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Well, I’ve taken some time off from this blog to try to figure out what might come next for this forum – and to just do some breathing. I’ve still been writing about caregiving – I’ve become a regular contributor to AARP’s TakeCare blog, part of the organization’s Caregiving Resource Center – but that forum is a bit more about nuts and bolts, and a little less about interior thought. So, I’m back here, again, to talk about life with – and, now, without – father.

Much of the last few months has been spent re-learning how to work without the attention deficit disorder (ADD) caregiving can create. The first few weeks after Dad died were taken up with planning his memorial, dealing with financial details and a variety of other tasks that, basically, boiled down to busy work. Once I raised my head from all that emotional clutter, I realized I was falling dangerously behind in meeting my clients’ deadlines – but I seemed to have lost the ability to just sit and work for three solid hours at a time (much less an 8-hour day). Having spent 4-1/2 years dealing with regular interruptions to serve as appointment chauffeur, medical advocate, meal preparer, nursing home visitor and family contact point, I had retroactively developed the attention span of a 10-year-old. I spent the better part of November and December re-training myself on basic work skills.

Certainly, there’s been grieving, as well – Dad died just as his beloved St. Louis Cardinals were going int the National League playoffs, and I felt compelled to watch coverage I otherwise might have just ignored. (I also joked to friends that it was good Dad didn’t have to suffer through watching some pretty dismal performances by those Redbirds he loved so much.) The hours spent going through old photos and considering music options also created many opportunities for tears to flow. But much of that has eased. I think I had pre-grieved so much over the past few years while witnessing the decline taking place right in front of me, that I had already come to some peace with the loss of Dad’s physical presence.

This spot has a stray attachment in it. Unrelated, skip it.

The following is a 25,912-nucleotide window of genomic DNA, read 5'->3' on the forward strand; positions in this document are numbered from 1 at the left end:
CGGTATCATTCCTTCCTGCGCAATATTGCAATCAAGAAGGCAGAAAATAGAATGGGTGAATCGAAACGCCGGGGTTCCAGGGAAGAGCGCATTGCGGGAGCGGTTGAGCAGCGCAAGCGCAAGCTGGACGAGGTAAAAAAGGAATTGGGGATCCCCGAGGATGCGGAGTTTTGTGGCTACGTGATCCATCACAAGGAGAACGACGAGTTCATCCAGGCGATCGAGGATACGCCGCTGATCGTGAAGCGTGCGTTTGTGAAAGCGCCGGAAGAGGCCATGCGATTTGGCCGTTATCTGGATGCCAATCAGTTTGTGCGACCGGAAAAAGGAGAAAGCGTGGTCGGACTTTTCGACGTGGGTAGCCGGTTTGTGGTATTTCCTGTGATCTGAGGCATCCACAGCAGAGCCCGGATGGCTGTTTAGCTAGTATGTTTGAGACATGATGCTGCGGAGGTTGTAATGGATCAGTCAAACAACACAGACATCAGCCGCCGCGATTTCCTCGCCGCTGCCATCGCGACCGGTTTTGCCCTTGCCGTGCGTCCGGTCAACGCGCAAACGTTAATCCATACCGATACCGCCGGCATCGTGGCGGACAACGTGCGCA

I can’t say I think Dad was ready to die – he was far too pro-life, in a metaphysical sense, for that point of view. But life had definitely lost its fun for him, and, with that, its basic reason for being. He had rallied, ever so slightly, when a brief course of ibuprofen helped him walk a few tens of feet further in his daily exercise with aides. But his fragile kidneys couldn’t tolerate more than a week or so of that treatment, so the knee and hip pain returned, his walking distance again decreased, and the last bit of hot air went out of his balloon. Even the evening cocktail-hour Scotch had become just another time-marking routine instead of an anticipated highlight. So, I think Dad’s death, for me, was a quick Band-Aid yank compared to the slow, constant pain of watching the joy of life that had always defined him drain away day by day.

Now, I’m a bit more likely to smile in remembrance of that joy when a passing moment strikes me. Like this morning, when walking Rex through the kind of gray, raw weather that makes up the birth of spring on Cape Cod, I saw a bright-red cardinal sitting in a tree branch. The scarlet feathers made the bird look like one of those colorized images in an otherwise black-and-white photo, against the dull grays and browns in the background. Seeing him (for, you know, with cardinals it’s the males whose plumage shines), I thought of how such an encounter would have made Dad’s entire day – in my shoes, he would have felt compelled to start a whistled conversation with Mr. Redbird. And it made my morning, at least, remembering Dad’s enjoyment of such a simple pleasure.